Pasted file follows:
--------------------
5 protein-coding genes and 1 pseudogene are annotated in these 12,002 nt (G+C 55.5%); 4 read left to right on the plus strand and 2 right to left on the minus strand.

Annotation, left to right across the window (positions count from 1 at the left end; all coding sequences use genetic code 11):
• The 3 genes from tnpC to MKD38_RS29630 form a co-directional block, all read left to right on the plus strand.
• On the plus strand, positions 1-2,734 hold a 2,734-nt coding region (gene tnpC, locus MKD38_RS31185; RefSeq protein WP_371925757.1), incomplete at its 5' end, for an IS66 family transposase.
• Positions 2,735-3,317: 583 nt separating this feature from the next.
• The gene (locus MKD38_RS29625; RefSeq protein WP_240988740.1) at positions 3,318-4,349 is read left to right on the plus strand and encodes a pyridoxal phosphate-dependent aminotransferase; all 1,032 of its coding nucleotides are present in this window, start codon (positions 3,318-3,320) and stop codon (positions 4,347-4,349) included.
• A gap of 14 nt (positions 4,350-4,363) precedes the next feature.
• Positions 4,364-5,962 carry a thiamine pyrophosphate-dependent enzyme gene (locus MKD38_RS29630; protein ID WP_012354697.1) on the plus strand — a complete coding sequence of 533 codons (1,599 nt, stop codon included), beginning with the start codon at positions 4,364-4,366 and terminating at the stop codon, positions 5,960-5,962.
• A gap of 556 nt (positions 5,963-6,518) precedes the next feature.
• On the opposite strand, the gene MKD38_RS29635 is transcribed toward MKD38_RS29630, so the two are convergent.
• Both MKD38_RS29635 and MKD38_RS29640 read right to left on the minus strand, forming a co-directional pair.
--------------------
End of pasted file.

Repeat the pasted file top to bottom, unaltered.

5 protein-coding genes and 1 pseudogene are annotated in these 12,002 nt (G+C 55.5%); 4 read left to right on the plus strand and 2 right to left on the minus strand.

Annotation, left to right across the window (positions count from 1 at the left end; all coding sequences use genetic code 11):
• The 3 genes from tnpC to MKD38_RS29630 form a co-directional block, all read left to right on the plus strand.
• On the plus strand, positions 1-2,734 hold a 2,734-nt coding region (gene tnpC, locus MKD38_RS31185; RefSeq protein WP_371925757.1), incomplete at its 5' end, for an IS66 family transposase.
• Positions 2,735-3,317: 583 nt separating this feature from the next.
• The gene (locus MKD38_RS29625; RefSeq protein WP_240988740.1) at positions 3,318-4,349 is read left to right on the plus strand and encodes a pyridoxal phosphate-dependent aminotransferase; all 1,032 of its coding nucleotides are present in this window, start codon (positions 3,318-3,320) and stop codon (positions 4,347-4,349) included.
• A gap of 14 nt (positions 4,350-4,363) precedes the next feature.
• Positions 4,364-5,962 carry a thiamine pyrophosphate-dependent enzyme gene (locus MKD38_RS29630; protein ID WP_012354697.1) on the plus strand — a complete coding sequence of 533 codons (1,599 nt, stop codon included), beginning with the start codon at positions 4,364-4,366 and terminating at the stop codon, positions 5,960-5,962.
• A gap of 556 nt (positions 5,963-6,518) precedes the next feature.
• On the opposite strand, the gene MKD38_RS29635 is transcribed toward MKD38_RS29630, so the two are convergent.
• Both MKD38_RS29635 and MKD38_RS29640 read right to left on the minus strand, forming a co-directional pair.